SMOT Could Be Smart Small-Cap Choice in 2023 | ETF Trends

With 2022 drawing to a close, there’s a growing course of market observers forecasting big things for small-cap stocks in 2023. More nuanced small-cap strategies could prove rewarding in the new year.

Enter the VanEck Morningstar SMID Moat ETF (CBOE: SMOT). SMOT, which debuted in October, is the newest addition to VanEck’s extensive lineup of wide moat exchange traded funds and confirms to investors that the benefits of wide moat investing are not confined to large-cap equities.

SMOT could be worth considering not only because small- and mid-cap stocks outperformed larger peers this year, but also because valuations on higher growth smaller stocks are attractive owing in part to broader market weakness this year.

As Barron’s recently explored in the article, Small-Cap Stocks Are Set for Big Gains, valuations for small- and mid-cap companies are extremely low relative to large caps. In fact, the last time the relative price to earnings for small-caps versus large caps was this low was the ‘Dotcom Bubble’ of the early 2000s. Pair this extreme valuation discount with eventual brighter days in terms of macro backdrop, and we believe small- and mid-cap (SMID-cap) stocks may prove to be rewarding for patient investors,” notes VanEck research.

SMOT follows the Morningstar US Small-Mid Cap Moat Focus Index and holds 95 stocks, or roughly 9.5% of the S&P MidCap 400 and S&P SmallCap 600 indexes, confirming that finding credible wide moat names among small companies is often easier said than done. That speaks to the advantage of tapping SMOT rather than stock selection.

Another potential benefit of the SMOT approach is that there could be occasions when the ETF’s lineup is home to some hidden gems, plenty of which reside in mid- and small-cap territory.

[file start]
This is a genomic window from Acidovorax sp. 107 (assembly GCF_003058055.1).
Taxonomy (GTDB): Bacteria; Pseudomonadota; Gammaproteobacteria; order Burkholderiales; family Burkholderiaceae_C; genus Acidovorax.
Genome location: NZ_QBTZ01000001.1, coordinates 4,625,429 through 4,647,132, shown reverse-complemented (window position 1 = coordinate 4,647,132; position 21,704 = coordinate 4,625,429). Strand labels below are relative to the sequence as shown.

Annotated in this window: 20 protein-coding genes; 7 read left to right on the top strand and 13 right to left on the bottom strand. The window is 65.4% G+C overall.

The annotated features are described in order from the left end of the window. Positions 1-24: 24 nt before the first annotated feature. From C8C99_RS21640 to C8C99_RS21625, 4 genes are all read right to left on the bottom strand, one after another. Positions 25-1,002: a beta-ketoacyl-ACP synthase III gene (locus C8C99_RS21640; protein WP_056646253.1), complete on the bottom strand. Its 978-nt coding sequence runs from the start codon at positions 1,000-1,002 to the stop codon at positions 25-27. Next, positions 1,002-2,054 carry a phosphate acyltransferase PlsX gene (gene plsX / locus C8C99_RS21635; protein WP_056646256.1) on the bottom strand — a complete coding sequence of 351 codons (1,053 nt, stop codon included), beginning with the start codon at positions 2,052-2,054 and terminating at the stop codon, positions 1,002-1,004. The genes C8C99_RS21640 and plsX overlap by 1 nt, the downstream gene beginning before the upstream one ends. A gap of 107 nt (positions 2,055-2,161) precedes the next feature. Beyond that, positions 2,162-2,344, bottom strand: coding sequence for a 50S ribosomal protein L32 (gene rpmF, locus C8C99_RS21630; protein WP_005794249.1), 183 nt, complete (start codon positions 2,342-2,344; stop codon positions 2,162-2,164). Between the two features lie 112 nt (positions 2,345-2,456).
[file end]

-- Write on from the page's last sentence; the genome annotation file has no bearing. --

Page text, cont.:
“The average small- and mid-cap stock has fewer than eight analysts covering and writing research or recommendations on it, and about one-fifth of these companies have no more than three analysts covering them (the average large-cap company has roughly 21 analysts covering it). This lack of analyst coverage results in a potentially greater dispersion between stock prices and fair value that can prove rewarding for investors,” add VanEck.

Adding to the allure of SMOT in an environment where markets are clearing emphasizing quality is the point that many wide moat companies also fit the bill as quality firms. As VanEck points out, just 13% of the components in SMOT’s underlying index have negative earnings compared to 30% for the widely followed Russell 2000 Index.

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The opinions and forecasts expressed herein are solely those of Tom Lydon, and may not actually come to pass. Information on this site should not be used or construed as an offer to sell, a solicitation of an offer to buy, or a recommendation for any product.